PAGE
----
Decanting White Wine

Last Updated on August 1st, 2023

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Decanting a white wine is rather easy compared to decanting red wine. This is mainly because white wines, in general, have significantly less – if any – sediment build-up than a red wine has. White wines create more tartrate crystals than sediments. These aren’t harmful. However, they leave an unpleasant taste and texture. Decanting a white wine will separate these elements from the wine, leaving you with a more enjoyable white wine.

Tartrate crystals, or as some refer to them, ”white diamonds”, are formed by tartrate acids that are present in wine grapes. The crystals form when the wine is chilled. The acids will separate from the wine and fail to dissolve again. Therefore, some wine curators will chill the wine to create and separate these crystals before bottling and selling the wine. On another note, these crystals are also used as the same ingredients that are used to make cream of tartar. These crystals are mostly harvested from wine barrels.

Wine being poured into a decanter from a bottle - Decanting White Wine.

Can you decant white wine?

Yes, you can decant a white wine – but you’ll have to determine if your wine of choice needs to be decanted. Most white wines don’t need to be decanted, but if it’s an older wine with visible sediment build-up and tartrate crystals, you can absolutely decant it!

Decanting a white wine follows the same process as decanting a red wine would. Yet, there is one factor that differs – temperature. The temperature of white wine is extremely sensitive and requires one to be more attentive to the wine. If you decant a chilled wine into a room temperature decanter, the wine will then change to mimic room temperature.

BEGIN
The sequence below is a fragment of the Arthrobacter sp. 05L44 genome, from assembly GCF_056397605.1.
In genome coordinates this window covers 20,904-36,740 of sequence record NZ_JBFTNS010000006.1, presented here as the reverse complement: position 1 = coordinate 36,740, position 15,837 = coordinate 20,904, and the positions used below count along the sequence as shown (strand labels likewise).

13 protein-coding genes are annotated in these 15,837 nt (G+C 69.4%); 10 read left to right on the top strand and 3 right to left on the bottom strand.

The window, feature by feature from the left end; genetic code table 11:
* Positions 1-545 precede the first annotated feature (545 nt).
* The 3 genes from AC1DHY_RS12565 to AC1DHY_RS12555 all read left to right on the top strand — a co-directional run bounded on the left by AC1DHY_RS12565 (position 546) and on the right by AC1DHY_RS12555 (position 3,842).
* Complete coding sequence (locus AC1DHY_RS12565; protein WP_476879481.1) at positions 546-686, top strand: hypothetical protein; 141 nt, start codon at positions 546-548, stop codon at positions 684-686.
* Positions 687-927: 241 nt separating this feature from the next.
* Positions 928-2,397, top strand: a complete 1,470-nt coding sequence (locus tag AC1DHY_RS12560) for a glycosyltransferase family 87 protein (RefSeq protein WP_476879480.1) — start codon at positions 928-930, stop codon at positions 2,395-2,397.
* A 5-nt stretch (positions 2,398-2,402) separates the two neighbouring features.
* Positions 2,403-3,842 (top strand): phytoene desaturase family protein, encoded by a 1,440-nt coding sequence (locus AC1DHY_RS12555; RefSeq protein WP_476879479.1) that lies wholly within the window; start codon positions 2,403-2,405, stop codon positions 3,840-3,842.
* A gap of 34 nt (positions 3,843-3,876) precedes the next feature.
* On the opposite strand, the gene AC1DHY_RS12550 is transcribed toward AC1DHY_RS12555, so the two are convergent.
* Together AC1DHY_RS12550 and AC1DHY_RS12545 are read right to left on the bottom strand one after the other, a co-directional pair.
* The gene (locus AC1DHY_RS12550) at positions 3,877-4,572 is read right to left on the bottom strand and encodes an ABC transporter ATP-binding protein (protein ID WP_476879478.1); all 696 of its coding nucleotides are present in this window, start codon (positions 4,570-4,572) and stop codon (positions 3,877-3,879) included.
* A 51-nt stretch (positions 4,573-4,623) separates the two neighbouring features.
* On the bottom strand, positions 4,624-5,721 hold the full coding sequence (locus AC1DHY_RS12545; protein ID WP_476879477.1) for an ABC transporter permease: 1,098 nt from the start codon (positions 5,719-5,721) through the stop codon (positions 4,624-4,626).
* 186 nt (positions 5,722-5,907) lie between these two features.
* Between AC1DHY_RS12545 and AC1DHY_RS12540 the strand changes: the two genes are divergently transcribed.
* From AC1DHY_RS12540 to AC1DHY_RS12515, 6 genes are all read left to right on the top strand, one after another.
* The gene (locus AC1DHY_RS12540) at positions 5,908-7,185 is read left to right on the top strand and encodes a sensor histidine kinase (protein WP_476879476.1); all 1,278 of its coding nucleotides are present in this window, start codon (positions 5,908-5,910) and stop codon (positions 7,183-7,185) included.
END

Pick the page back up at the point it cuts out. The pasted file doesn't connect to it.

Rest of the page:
Do white wines need to breathe?

It is not required to aerate any wine, but generally speaking, only specific white wines will benefit from the breathing process. This is due to the fact that white wines such as white Bordeaux, Charlemagne, Alsace, and burgundies are all dry and heavy. Full-bodied wines like these will highly benefit from aeration. Allowing them to breathe will allow them to present more pleasant aromas and flavors. 

In conclusion, white and/or sparkling wines are less likely to need to be put through an aeration process. However, if you sense any signs such as sediments, tartrate crystals, unpleasant aroma, and taste, these wines can indeed be aerated briefly for about 15 minutes in your decanter. Remember, when you decant and aerate these wines, it’s important to maintain the temperature, for white wines are more sensitive to warmth.

Is it worth decanting white wines?

If you are willing to put in the time and effort into decanting, aerating, and keeping the white wine chilled, it might indeed be worth the while. The factors, however, strongly depend on the type, age, and status of quality. Older, white wines with visible sediment build-up are the only white wines that need to be decanted. It’sIt’s important to note that any young wine, or any wine that you typically purchase from your supermarket – is indeed not worth decanting and will not benefit from the process at all. 

Can I damage white wine if I decant it?

Although older wines will benefit from decanting, white wines will be damaged if they are decanted too much. What we mean by this is that the following could cause damage:

  • Decanting white wine in the wrong decanter
  • Leaving the wine in the decanter for too long
  • Double decanting white wine 

Smaller decanters are better for white wine because it prevents over aerating the white wine. They also assist in maintaining a good temperature more than a larger decanter would. Also, note that decanters with airtight stoppers will also hold your wine better than one without. When your white wine is ”damaged” all notes could be affected. This includes flavor, aroma, and even texture. 


If your older white wine has tartrate crystals or any sediment build-up, it would be necessary to decant. While decanting a white wine, it’s important to remember to chill the decanter and the wine. This is because white wines are more fragile when it comes to temperature. Aerating white wines can be a little tricky. There are only certain wines that do need to be aerated. However, when you do have a wine that you need to aerate – leaving it for 5-15 minutes in the decanter before serving should be just the right amount of time. White wines are worth decanting. It greatly depends on factors such as age, type, and status of quality. You can damage white wine if you decant it. It’s important to make sure you’re not double decanting your white wines either. It could damage its quality leaving aroma and, more importantly, taste – unpleasant.